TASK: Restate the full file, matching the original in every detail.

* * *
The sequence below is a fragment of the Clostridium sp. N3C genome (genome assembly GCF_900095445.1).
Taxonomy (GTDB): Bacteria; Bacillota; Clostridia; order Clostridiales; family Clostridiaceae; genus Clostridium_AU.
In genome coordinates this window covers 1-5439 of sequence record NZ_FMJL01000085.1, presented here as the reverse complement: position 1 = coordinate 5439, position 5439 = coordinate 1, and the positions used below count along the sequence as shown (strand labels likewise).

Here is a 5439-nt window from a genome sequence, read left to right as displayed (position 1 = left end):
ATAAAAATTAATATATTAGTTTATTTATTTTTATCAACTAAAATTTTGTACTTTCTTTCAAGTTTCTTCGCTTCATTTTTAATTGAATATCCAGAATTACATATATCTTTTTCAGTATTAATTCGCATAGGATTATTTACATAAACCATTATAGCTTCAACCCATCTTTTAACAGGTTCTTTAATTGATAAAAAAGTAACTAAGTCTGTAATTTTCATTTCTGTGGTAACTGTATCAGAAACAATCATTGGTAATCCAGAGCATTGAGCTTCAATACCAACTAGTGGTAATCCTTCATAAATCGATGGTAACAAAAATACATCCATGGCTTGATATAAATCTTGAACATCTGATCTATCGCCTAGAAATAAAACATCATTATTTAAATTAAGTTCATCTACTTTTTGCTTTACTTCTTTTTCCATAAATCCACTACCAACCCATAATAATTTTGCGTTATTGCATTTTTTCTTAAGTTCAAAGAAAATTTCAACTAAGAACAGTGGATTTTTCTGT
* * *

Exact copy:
The sequence below is a fragment of the Clostridium sp. N3C genome (genome assembly GCF_900095445.1).
Taxonomy (GTDB): Bacteria; Bacillota; Clostridia; order Clostridiales; family Clostridiaceae; genus Clostridium_AU.
In genome coordinates this window covers 1-5439 of sequence record NZ_FMJL01000085.1, presented here as the reverse complement: position 1 = coordinate 5439, position 5439 = coordinate 1, and the positions used below count along the sequence as shown (strand labels likewise).

Here is a 5439-nt window from a genome sequence, read left to right as displayed (position 1 = left end):
ATAAAAATTAATATATTAGTTTATTTATTTTTATCAACTAAAATTTTGTACTTTCTTTCAAGTTTCTTCGCTTCATTTTTAATTGAATATCCAGAATTACATATATCTTTTTCAGTATTAATTCGCATAGGATTATTTACATAAACCATTATAGCTTCAACCCATCTTTTAACAGGTTCTTTAATTGATAAAAAAGTAACTAAGTCTGTAATTTTCATTTCTGTGGTAACTGTATCAGAAACAATCATTGGTAATCCAGAGCATTGAGCTTCAATACCAACTAGTGGTAATCCTTCATAAATCGATGGTAACAAAAATACATCCATGGCTTGATATAAATCTTGAACATCTGATCTATCGCCTAGAAATAAAACATCATTATTTAAATTAAGTTCATCTACTTTTTGCTTTACTTCTTTTTCCATAAATCCACTACCAACCCATAATAATTTTGCGTTATTGCATTTTTTCTTAAGTTCAAAGAAAATTTCAACTAAGAACAGTGGATTTTTCTGT